First, not all of us are activists, nor are meant to be activists, nor wish to be activists. I’d like to think, though, that most of us are human, and in our humanness, are horrifically affected – to various degrees – by all the news circulating out there, news to which we’d never have been exposed in the past. Images of dead children with blood and missing limbs are just the most pertinent triggers to my brain; enough to inspire days and maybe weeks of depression and PTSD-like flashbacks. And can I do more than click to sign a petition or spread the news? No.

    So actually, I scroll right past them now. And if I could, I’d ask my friends not to post them on FB. But I can’t. Sometimes I block those friends.

    The fact is, this inundation with bad news makes some of us – the ones who have a potentially heritable predisposition to be unable to disengage from these stimuli – overwhelmed. Crippled, actually. On a daily basis. To the point where it forces disconnect from our families. We are not longer effective parents to our own children, because we are worried sick over children halfway across the world for whom we can do absolutely zilch.

    Subscribing to organizations like CARE and AVAAZ soes little to alleviate the feeling of gut-wrenching helplessness. Not to mention, it floods our inboxes with meaningless petitions, like giving gamers who paid money for some defunct game their money back. Seriously?

    Then, finally, there is the issue – which I’m sure has a sociological label – that people in countries where atrocities and political reforms are happening, are often not interested in outside help. Do they think it’s nice and cute? Probably. But in the end, many African nations want to empower themselves, not to have rich white men throw money at them to solve their problems. This goes for the Somalian crisis, and any other.

    In the end, what I need from posts like this is some practical suggestions. This is not meant to be personal; it’s not on your shoulders to solve this problem. But I’m putting it out there for everyone that may have the answers – instead of telling us that we’re totally disconnected and ineffective in the ways we handle social networking and global problems, how about give some examples of real things we can do?

    Much love 🙂

    • sabr33n

      Hey Viara, sorry I didn’t reply to this sooner, I just found it in the SPAM bin. I just want to say that I couldn’t agree with you more. The point I was actually trying to make is the same as the one you made, I guess I failed miserably! My point was that instead of sharing pictures of starving kids about to be eaten by vultures on Facebook we should turn off the social media and be present in our own lives. You are right, we are not all social activists but I wasn’t saying we should be. My point was Ghandi’s saying: “Be the change you wish to see in the world.” I feel like the fact that we have these mediums has helped us get know the world better but it has also hindered our ability to have meaningful real relationships. Maybe taking your kids to the park and spending quality time with them is going to be more beneficial to humanity than not paying attention to them. When I said first hand affirmative action, I meant doing things in our lives that would contribute to the good. Like this idea of “pay-it-forward” making a conscious effort to make a difference rather than turning a blind eye.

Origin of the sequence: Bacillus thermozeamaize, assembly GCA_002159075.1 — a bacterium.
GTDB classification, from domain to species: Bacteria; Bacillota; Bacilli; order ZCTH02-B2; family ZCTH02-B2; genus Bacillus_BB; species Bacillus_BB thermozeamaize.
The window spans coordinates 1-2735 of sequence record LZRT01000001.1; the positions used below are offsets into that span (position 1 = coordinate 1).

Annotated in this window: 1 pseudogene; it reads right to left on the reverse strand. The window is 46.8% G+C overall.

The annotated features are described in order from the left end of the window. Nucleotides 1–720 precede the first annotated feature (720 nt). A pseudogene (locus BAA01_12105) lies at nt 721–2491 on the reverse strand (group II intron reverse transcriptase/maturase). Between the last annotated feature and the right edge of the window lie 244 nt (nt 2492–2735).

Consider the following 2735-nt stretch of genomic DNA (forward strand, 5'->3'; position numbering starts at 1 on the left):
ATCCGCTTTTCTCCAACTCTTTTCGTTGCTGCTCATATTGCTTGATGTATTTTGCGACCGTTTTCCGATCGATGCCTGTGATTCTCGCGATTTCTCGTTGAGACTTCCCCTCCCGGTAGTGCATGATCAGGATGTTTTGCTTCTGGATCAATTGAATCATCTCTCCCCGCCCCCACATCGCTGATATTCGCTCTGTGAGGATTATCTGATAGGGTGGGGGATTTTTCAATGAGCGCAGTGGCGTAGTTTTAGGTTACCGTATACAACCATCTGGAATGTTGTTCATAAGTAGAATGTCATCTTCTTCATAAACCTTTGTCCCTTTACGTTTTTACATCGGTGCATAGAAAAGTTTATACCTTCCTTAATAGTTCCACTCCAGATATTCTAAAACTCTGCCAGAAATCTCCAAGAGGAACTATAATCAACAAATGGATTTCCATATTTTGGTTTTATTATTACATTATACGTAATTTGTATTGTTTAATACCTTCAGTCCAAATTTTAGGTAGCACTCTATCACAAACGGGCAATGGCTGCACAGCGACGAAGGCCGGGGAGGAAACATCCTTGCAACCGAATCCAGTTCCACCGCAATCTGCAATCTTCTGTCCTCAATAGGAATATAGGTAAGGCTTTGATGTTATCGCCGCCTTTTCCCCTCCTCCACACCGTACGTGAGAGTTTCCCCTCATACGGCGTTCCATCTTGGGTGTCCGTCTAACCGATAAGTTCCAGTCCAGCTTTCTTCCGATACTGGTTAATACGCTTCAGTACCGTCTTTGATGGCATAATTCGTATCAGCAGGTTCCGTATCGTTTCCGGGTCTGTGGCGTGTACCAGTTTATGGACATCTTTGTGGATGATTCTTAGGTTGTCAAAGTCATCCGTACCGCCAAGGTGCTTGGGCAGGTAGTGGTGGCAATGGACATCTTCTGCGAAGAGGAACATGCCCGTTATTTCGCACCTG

Your point on scrolling past pictures on Facebook was one of my points dead on. The point was why are we forwarding this picture? We should forward it with a solution. The inspiration for this piece actually came from one of these pictures. It was a girl that wore pop bottles for shoes. People’s comments were “We are so blessed.” And “poor little girl, she is such an inspiration.” I was just fuming, all I could think was, “oh yeah, you’re going to share this and then in 2 seconds go back to your starbucks mocha frappe thing and forget all about this story.” I wondered why we don’t take a picture like this and challenge each other? Why can’t we see a picture like this and say I challenge myself and all of my friends to donate $5 to make a difference in this kids life. But we don’t do that, we just share and like. Why can’t people challenge one another to do something good in their community? They don’t they just like the picture and then go back to their life.
      As for the sociological point, I am not saying that we should stick our noses in. My point was that because people in Tunisia, for example, were making a stink they were able to do something. The other point I was trying to make was that they weren’t just sharing and liking pictures, they got up and did something about it. I have friends who go home or they know someone who is going home to crises in their country. Rather than giving money to an organization that eats up all of the donation you give them, I give to these people because the money goes straight to the people.
      I don’t have answers and that is why I brought this up. You are right, I should have put my suggestions in maybe that would have clarified my point better.
      ❤ Love you more